BA Dec 1917pic

At the end of the 2012/13 season this blog and the Tranmere Rover’s match day programme produced an article about players who had been involved in the First World War. The article stated that Thomas NcNaught was the only person to have played for Rovers and to be killed in the War. But as the article stated it was not conclusive he was the only one as further research was required.

Whilst researching the Aintree Munitions Girls in 1917 I happened upon a small article by one of three brothers, James Devaney (who played for Hoylake FC), from Greasby who were all in the service at some point during the war. Sadly one of the brothers had been killed the previous year, George Devaney.

Before the war George had been a keen sports man and before joining the army was goalkeeper for Tranmere Rovers. George has been describe as one of the best-known all round sportsman from the Wirral and he played for several local teams including, Gilbrook Mission and Hoylake.

He moved from Hoylake FC to Wrexham and made 195 appearances for the Welsh side at the Racecourse. After winning a Welsh Cup medal without conceding a single goal he was transferred to Tranmere in 1911.

George always believed in keeping fit which probably gave him the skills to be almost unbeatable in front of the Rover’s goal. His natural abilities made him an instant hit at Prenton Park and the future for George looked bright.

Sadly like so many of his generation the War cruelly took his life before he was able to show his full potential.

Sapper George Devaney had been serving with the Cheshire Field Company Royal Engineers and after only a few weeks of frontline service was killed on the 4th November in France during the Somme Offensive.

The article by George’s brother James spoke of how Football had given him and several of his footballing friends the edge in fighting the war. Three of James friends had connections at Prenton Park with one being Joe Mercer whose war record is discussed in an earlier article.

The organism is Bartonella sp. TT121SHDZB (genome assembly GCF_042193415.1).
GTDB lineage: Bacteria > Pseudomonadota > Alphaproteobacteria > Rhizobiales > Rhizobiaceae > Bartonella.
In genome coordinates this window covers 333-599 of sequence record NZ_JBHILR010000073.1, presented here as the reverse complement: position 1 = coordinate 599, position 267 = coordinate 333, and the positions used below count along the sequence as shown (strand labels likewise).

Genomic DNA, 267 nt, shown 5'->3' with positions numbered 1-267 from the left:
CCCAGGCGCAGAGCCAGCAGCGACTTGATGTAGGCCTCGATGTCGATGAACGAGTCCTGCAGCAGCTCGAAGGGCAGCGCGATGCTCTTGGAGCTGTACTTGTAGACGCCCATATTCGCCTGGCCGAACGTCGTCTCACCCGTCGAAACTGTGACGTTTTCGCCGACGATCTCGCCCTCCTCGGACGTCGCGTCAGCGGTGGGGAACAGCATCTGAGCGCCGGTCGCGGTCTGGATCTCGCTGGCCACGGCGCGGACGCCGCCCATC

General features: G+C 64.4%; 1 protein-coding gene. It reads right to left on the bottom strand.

Harold Lees made two appearances for Tranmere in the 1911-12 season and played for several other clubs before finishing his career at Hoylake FC. It is not known whether he survive the war but this true gentleman does not appear to have been involved in sport after the war.

The third friend was Billy Fenner who has a long history with Tranmere Rovers Football Club. He was given his first trial for Rovers in 1908 against Middlewich in a game which Tranmere won 4-1. Unfortunately he was not signed as he appeared to have weak tackles which was a problem for a full back.

Billy went on though to play for Wrexham where he blossomed as a footballer and he won the Welsh Cup. His success attracted Football League interest and he was soon signed to Bury who were playing in the First Division at the time. In all he made 57 appearances for Bury over three seasons before rejoining Wrexham.

However with travel becoming so difficult during the early stages of the war Billy joined Tranmere Rovers. He moved to Rock Ferry and eventually signed up to the Liverpool ‘Pals’ regiment in 1915.

Billy was injured in the army which kept him out of the game for two seasons at Rovers. Trying to get back into the team he appeared in a public trial match in 1921 but he had lost his edge due to his injury and was not resigned by Rovers.

The article in the Birkenhead Advertiser gave us a glimpse of some of the names and lives that were touched by the First World War. The Author James Devaney talked of football giving him and others the edge to be better soldiers. Unfortunately Lance Corporal James Devaney of the Royal Engineers was killed in action on the 30th October 1918 just twelve days before the Armistice was signed.

Special thanks to Gil Upton and George Higham for the background information

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